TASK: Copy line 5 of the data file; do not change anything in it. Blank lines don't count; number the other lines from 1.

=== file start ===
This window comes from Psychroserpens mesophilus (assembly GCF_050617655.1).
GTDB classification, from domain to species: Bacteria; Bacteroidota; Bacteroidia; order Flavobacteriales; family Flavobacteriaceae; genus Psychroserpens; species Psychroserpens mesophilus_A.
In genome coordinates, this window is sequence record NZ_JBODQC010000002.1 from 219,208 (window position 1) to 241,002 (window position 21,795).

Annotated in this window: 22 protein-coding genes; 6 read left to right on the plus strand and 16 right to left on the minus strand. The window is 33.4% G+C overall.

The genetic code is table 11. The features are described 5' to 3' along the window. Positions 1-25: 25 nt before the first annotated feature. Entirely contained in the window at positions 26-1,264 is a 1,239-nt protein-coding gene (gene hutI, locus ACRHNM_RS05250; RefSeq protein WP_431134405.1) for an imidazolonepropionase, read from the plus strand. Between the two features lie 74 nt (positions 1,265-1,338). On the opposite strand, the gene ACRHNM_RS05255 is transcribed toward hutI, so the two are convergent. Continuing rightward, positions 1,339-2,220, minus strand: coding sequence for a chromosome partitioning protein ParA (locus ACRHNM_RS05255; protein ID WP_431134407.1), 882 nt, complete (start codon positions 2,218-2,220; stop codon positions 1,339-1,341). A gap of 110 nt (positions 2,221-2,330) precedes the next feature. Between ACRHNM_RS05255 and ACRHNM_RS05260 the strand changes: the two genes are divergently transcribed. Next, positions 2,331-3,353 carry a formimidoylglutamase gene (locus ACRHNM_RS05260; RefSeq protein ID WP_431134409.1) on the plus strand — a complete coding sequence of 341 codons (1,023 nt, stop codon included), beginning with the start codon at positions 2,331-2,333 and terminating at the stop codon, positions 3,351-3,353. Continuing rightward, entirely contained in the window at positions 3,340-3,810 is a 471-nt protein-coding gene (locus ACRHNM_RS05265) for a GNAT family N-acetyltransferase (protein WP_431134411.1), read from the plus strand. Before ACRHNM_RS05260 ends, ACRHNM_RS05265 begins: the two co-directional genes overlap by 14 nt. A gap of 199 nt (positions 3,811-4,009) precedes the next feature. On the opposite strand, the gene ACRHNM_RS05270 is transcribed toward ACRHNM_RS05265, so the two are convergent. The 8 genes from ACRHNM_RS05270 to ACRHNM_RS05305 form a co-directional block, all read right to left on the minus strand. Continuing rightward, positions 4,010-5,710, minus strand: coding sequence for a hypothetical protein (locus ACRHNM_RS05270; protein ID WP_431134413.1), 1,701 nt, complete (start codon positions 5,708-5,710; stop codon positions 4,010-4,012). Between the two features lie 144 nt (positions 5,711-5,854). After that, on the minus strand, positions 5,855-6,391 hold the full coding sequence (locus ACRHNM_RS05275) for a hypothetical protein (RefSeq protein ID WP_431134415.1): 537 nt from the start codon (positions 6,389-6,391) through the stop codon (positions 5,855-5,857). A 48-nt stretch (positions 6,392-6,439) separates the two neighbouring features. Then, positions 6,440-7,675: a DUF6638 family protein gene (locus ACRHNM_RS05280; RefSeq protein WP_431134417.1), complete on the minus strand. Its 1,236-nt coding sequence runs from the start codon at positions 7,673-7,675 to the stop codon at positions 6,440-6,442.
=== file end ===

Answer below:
The genetic code is table 11. The features are described 5' to 3' along the window. Positions 1-25: 25 nt before the first annotated feature. Entirely contained in the window at positions 26-1,264 is a 1,239-nt protein-coding gene (gene hutI, locus ACRHNM_RS05250; RefSeq protein WP_431134405.1) for an imidazolonepropionase, read from the plus strand. Between the two features lie 74 nt (positions 1,265-1,338). On the opposite strand, the gene ACRHNM_RS05255 is transcribed toward hutI, so the two are convergent. Continuing rightward, positions 1,339-2,220, minus strand: coding sequence for a chromosome partitioning protein ParA (locus ACRHNM_RS05255; protein ID WP_431134407.1), 882 nt, complete (start codon positions 2,218-2,220; stop codon positions 1,339-1,341). A gap of 110 nt (positions 2,221-2,330) precedes the next feature. Between ACRHNM_RS05255 and ACRHNM_RS05260 the strand changes: the two genes are divergently transcribed. Next, positions 2,331-3,353 carry a formimidoylglutamase gene (locus ACRHNM_RS05260; RefSeq protein ID WP_431134409.1) on the plus strand — a complete coding sequence of 341 codons (1,023 nt, stop codon included), beginning with the start codon at positions 2,331-2,333 and terminating at the stop codon, positions 3,351-3,353. Continuing rightward, entirely contained in the window at positions 3,340-3,810 is a 471-nt protein-coding gene (locus ACRHNM_RS05265) for a GNAT family N-acetyltransferase (protein WP_431134411.1), read from the plus strand. Before ACRHNM_RS05260 ends, ACRHNM_RS05265 begins: the two co-directional genes overlap by 14 nt. A gap of 199 nt (positions 3,811-4,009) precedes the next feature. On the opposite strand, the gene ACRHNM_RS05270 is transcribed toward ACRHNM_RS05265, so the two are convergent. The 8 genes from ACRHNM_RS05270 to ACRHNM_RS05305 form a co-directional block, all read right to left on the minus strand. Continuing rightward, positions 4,010-5,710, minus strand: coding sequence for a hypothetical protein (locus ACRHNM_RS05270; protein ID WP_431134413.1), 1,701 nt, complete (start codon positions 5,708-5,710; stop codon positions 4,010-4,012). Between the two features lie 144 nt (positions 5,711-5,854). After that, on the minus strand, positions 5,855-6,391 hold the full coding sequence (locus ACRHNM_RS05275) for a hypothetical protein (RefSeq protein ID WP_431134415.1): 537 nt from the start codon (positions 6,389-6,391) through the stop codon (positions 5,855-5,857). A 48-nt stretch (positions 6,392-6,439) separates the two neighbouring features. Then, positions 6,440-7,675: a DUF6638 family protein gene (locus ACRHNM_RS05280; RefSeq protein WP_431134417.1), complete on the minus strand. Its 1,236-nt coding sequence runs from the start codon at positions 7,673-7,675 to the stop codon at positions 6,440-6,442.